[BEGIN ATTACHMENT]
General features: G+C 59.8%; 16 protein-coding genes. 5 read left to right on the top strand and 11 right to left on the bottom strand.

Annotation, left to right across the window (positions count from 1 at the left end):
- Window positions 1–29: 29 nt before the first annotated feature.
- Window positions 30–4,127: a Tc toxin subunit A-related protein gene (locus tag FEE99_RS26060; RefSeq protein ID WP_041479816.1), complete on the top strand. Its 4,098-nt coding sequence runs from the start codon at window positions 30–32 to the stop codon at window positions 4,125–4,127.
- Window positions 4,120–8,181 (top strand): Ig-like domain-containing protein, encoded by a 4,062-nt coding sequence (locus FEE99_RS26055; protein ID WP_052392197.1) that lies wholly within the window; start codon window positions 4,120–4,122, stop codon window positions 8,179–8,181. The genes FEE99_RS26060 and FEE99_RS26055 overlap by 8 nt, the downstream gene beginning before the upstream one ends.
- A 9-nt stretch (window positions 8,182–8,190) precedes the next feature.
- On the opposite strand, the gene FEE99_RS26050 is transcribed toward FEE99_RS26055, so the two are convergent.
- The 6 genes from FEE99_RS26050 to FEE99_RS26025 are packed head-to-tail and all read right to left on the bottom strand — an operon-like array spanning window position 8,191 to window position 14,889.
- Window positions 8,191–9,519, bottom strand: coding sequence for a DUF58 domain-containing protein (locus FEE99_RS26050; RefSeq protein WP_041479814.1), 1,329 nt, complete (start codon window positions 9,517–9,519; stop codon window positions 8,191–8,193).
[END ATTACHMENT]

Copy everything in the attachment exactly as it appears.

General features: G+C 59.8%; 16 protein-coding genes. 5 read left to right on the top strand and 11 right to left on the bottom strand.

Annotation, left to right across the window (positions count from 1 at the left end):
- Window positions 1–29: 29 nt before the first annotated feature.
- Window positions 30–4,127: a Tc toxin subunit A-related protein gene (locus tag FEE99_RS26060; RefSeq protein ID WP_041479816.1), complete on the top strand. Its 4,098-nt coding sequence runs from the start codon at window positions 30–32 to the stop codon at window positions 4,125–4,127.
- Window positions 4,120–8,181 (top strand): Ig-like domain-containing protein, encoded by a 4,062-nt coding sequence (locus FEE99_RS26055; protein ID WP_052392197.1) that lies wholly within the window; start codon window positions 4,120–4,122, stop codon window positions 8,179–8,181. The genes FEE99_RS26060 and FEE99_RS26055 overlap by 8 nt, the downstream gene beginning before the upstream one ends.
- A 9-nt stretch (window positions 8,182–8,190) precedes the next feature.
- On the opposite strand, the gene FEE99_RS26050 is transcribed toward FEE99_RS26055, so the two are convergent.
- The 6 genes from FEE99_RS26050 to FEE99_RS26025 are packed head-to-tail and all read right to left on the bottom strand — an operon-like array spanning window position 8,191 to window position 14,889.
- Window positions 8,191–9,519, bottom strand: coding sequence for a DUF58 domain-containing protein (locus FEE99_RS26050; RefSeq protein WP_041479814.1), 1,329 nt, complete (start codon window positions 9,517–9,519; stop codon window positions 8,191–8,193).